Most recently, I have co-led training webinars funded by the Society of Pediatric Psychology (“Supporting Pediatric Psychology with the Complexities of Race, Racism, and Racial Healing”) and the American Psychological Association (Awareness, Bravery, and Commitment: Building Cultural Humility for Integrated Care Providers). I am a cofounder of the DREAM IPC conference, and I have held leadership positions in APA’s Divisions 37 and 54. I am the recipient of the Association of Psychology Postdoctoral and Internship Centers Biennial Award for Excellence in Diversity Training in 2021. Throughout my career, my professional values and advocacy efforts have emphasized breaking down silos, collaborating across disciplines, and centering the voices of the vulnerable.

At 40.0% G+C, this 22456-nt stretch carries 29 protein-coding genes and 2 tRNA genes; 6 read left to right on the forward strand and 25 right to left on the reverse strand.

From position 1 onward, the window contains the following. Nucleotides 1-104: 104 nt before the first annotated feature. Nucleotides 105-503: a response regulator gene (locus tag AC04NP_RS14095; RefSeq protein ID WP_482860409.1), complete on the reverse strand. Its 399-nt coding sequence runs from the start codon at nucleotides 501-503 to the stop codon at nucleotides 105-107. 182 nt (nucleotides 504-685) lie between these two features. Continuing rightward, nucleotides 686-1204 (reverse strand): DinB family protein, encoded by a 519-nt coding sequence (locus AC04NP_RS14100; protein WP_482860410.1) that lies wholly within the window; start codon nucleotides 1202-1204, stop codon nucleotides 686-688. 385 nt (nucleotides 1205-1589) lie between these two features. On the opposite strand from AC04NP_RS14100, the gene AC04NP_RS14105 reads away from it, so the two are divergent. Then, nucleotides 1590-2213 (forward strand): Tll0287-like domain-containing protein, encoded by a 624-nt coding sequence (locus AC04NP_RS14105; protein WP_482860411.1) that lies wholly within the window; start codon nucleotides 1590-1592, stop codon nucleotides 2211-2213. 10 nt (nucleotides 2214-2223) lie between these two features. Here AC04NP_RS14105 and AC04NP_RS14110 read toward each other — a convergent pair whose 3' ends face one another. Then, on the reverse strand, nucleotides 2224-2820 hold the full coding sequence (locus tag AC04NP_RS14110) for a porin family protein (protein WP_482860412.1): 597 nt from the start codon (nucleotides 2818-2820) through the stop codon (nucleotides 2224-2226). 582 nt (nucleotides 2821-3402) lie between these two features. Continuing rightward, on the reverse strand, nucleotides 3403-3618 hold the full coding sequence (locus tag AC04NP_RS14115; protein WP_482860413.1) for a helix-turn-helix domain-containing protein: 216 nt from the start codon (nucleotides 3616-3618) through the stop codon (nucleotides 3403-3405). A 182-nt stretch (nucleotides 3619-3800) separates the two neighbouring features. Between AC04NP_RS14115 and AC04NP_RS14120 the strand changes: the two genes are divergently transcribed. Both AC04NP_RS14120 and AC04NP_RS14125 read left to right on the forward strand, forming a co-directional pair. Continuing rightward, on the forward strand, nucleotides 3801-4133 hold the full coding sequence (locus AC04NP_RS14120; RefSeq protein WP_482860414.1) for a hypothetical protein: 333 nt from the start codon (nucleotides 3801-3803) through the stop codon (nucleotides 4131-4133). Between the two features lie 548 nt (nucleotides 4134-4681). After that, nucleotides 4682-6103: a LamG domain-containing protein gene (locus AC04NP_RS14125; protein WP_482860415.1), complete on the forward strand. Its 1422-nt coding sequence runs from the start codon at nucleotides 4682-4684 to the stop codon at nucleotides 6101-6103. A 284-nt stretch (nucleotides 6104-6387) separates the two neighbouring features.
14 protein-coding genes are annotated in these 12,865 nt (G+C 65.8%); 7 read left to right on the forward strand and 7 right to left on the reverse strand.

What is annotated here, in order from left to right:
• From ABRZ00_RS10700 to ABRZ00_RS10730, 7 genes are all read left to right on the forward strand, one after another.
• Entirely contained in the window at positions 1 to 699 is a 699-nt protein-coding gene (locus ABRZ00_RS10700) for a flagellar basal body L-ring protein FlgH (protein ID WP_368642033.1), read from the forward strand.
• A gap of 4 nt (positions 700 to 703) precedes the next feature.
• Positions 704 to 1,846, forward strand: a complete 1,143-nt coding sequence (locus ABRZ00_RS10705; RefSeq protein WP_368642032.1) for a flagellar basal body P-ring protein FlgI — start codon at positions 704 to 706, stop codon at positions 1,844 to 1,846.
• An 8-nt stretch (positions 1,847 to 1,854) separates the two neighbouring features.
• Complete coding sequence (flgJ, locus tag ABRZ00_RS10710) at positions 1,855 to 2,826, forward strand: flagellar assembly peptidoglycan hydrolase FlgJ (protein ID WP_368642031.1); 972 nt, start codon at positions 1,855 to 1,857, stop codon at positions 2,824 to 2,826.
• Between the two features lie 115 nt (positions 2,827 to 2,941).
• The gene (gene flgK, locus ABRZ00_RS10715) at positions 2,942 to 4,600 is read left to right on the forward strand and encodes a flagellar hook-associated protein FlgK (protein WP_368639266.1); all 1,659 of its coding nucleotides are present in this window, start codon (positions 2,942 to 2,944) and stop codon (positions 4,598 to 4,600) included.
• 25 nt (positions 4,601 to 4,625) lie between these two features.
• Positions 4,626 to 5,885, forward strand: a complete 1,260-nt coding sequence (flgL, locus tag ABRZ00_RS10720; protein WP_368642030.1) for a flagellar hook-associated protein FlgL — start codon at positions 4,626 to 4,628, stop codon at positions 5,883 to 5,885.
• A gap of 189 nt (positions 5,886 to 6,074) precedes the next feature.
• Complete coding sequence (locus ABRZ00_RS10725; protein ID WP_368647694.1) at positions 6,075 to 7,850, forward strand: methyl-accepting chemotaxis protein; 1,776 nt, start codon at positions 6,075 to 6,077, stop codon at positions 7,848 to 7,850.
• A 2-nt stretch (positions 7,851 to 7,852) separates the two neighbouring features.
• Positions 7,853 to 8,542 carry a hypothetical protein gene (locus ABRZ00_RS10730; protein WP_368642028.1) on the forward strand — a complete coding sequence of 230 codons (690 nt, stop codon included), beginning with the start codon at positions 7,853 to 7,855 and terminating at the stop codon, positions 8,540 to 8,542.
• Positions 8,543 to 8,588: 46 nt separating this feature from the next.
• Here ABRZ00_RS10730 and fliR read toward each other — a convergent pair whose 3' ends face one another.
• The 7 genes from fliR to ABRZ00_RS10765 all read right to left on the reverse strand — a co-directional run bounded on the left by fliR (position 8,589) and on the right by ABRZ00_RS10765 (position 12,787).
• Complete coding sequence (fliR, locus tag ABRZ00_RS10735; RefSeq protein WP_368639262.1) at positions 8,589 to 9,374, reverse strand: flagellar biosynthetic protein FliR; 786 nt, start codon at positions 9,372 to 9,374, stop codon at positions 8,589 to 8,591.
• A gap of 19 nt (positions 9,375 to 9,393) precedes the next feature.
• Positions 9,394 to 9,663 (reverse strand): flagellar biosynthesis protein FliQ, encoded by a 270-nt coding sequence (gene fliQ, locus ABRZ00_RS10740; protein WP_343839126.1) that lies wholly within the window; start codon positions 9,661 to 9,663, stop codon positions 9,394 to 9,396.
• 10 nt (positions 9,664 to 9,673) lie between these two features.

Paula Fite, PhD
Professor of psychology and applied behavioral science
University of Kansas
It is truly a privilege to be considered for the Division 37 president-elect position. I have thoroughly enjoyed being a part of Division 37 over the years, including serving as the member-at-large for early career members from 2014 through 2016 and the treasurer of the board from 2018 through 2020. If elected as president, I would strive to continue to push the use of psychological science to inform policy and practice decisions for children and families. This includes emphasizing the need to target resources and services at not just the federal level, but also the local and state level. I have seen through my own work (which examines the etiology and developmental progression of child and adolescent problem behavior) that research can directly impact how various agencies, such as schools and detention facilities, make decisions and implement policies pertaining to youth.